Slater and his many USFC fans owed Boone his life. King hadn’t cared there was no evidence that Slater was involved in Serafina and her Guardian’s escape. King had been furious that the young wolf’s trainer—who worked for him, not the Church or the Elders or anyone else—hadn’t somehow foreseen and prevented it.
Later, King would concede that Serafina and Ian’s escape was very obviously implusive and unplanned. But King had been wild with anger that night. By the time he got around to Slater, King had already killed the male Elder whose name he could never remember and the old broad, Vera, and sent Macklin into cardiac arrest. The look on Macklin’s face when he shifted and ripped Vera’s head right off! King smiled grimly in spite of himself. He’d been wanting to do that for years.
Luckily for Slater, King had only gotten in one good hit before Boone intervened and Slater was able to get away from compound under his own power before it went up in flames. Slater went back to his pack in Wyoming. King kept a close eye on him, hoping the runaways would reach out.
But they never did. King exhaled on a frustrated sigh. For all his dominance, he couldn’t get control of the one situation that mattered.
Inside the brightly-lit suite, a pair of human females tottered towards the balcony on their high heels, oblivious to King’s brooding presence as they fumbled tipsily with the sliding glass door.
“...Told you it would be amazing—Brittany!” one of them squealed as the other female grabbed on to her, almost tripping them both as they stepped outside.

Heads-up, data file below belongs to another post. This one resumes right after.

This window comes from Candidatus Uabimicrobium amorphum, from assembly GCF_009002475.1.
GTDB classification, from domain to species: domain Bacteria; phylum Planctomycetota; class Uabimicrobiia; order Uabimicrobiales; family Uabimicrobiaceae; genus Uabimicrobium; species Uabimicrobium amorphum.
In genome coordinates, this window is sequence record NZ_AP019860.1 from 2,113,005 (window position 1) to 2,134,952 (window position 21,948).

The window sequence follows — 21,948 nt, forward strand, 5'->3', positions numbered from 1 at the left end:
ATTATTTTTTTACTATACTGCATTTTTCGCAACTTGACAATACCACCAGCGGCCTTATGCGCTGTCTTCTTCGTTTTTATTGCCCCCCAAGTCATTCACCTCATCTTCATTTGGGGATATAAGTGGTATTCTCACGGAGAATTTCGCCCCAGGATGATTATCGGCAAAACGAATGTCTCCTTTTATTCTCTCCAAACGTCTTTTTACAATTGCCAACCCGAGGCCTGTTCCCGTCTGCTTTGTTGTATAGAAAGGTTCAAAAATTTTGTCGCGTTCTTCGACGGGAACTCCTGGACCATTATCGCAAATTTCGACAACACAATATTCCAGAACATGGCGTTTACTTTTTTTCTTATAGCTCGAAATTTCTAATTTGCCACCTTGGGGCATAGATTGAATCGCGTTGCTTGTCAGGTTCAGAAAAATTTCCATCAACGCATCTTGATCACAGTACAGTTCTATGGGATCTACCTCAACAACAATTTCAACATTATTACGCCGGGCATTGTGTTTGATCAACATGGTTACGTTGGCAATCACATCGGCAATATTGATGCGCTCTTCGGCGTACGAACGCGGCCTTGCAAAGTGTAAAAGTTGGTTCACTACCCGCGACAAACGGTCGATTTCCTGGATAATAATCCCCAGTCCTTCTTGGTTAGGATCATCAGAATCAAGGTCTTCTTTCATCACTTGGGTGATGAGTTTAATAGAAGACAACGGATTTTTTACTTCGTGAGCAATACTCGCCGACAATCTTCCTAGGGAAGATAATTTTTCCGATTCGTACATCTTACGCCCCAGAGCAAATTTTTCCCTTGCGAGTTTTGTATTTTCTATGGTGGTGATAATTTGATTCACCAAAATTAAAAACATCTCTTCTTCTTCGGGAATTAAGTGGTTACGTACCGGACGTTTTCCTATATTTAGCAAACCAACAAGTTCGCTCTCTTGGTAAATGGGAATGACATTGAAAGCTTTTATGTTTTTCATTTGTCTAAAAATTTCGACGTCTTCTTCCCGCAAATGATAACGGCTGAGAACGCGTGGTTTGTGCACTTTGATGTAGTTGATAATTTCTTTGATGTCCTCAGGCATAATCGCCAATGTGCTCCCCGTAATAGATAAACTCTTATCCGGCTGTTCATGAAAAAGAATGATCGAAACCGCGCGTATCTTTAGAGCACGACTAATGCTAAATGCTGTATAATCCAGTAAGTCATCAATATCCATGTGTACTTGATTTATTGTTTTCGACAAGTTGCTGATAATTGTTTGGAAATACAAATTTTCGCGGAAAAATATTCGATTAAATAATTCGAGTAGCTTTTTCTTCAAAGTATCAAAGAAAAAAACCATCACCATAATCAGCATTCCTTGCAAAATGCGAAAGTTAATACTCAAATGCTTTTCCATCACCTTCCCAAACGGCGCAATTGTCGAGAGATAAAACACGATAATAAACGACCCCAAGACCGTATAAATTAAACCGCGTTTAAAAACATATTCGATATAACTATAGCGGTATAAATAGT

“Sorry! Sorry!” The second female dissolved into high-pitched giggles that made King wince. She was attractive—they both were—but very young. College girls, if he had to guess. Huang’s preferred demographic for their youth, sense of adventure, and chronic lack of funds.
“I think your boyfriend broke you,” the first female tittered.
“He’s not my boyfriend,” the female named Brittany said. ”Yet.”
King puffed on his cigarette idly as the girls began giggling again.
“Meanwhile...” The first female sent her a wicked glance. “That guy you were just talking to owns Bougie Boutique.”
"All of them.”
Brittany’s bright red mouth fell open as her friend bobbed her head drunkenly. King watched the first female lift her chin and sniff before zeroing in on him.
“Hi!” She flashed him a friendly smile. “I don’t suppose you have an extra cigarette you can spare...?” She didn’t wait for King to answer before strutting across the balcony towards him.
Brittany stayed back, watching her friend’s progress uncertainly. King could smell her fear. She wasn’t as drunk as her friend, or maybe she was just smarter.
King let his cigarette dangle from his lips as he took out his cigarette pack and held it out to the first female, now standing directly in front of him. Her head barely reached the middle of his chest and King had a passing urge to wrap his hand around her neck and toss her over the rail. He could almost hear her screams as she fell to the ground below.
Brittany shook her head, wide-eyed, when King extended the pack in her direction. Her fear spiked pleasantly. For King, that is. His smirk widened to a smile.
“She doesn’t smoke,” the first female said, leaning forward as King held out his lighter. She cupped her hands around the flame, giving him a generous—and without a doubt, deliberate—view down her dress.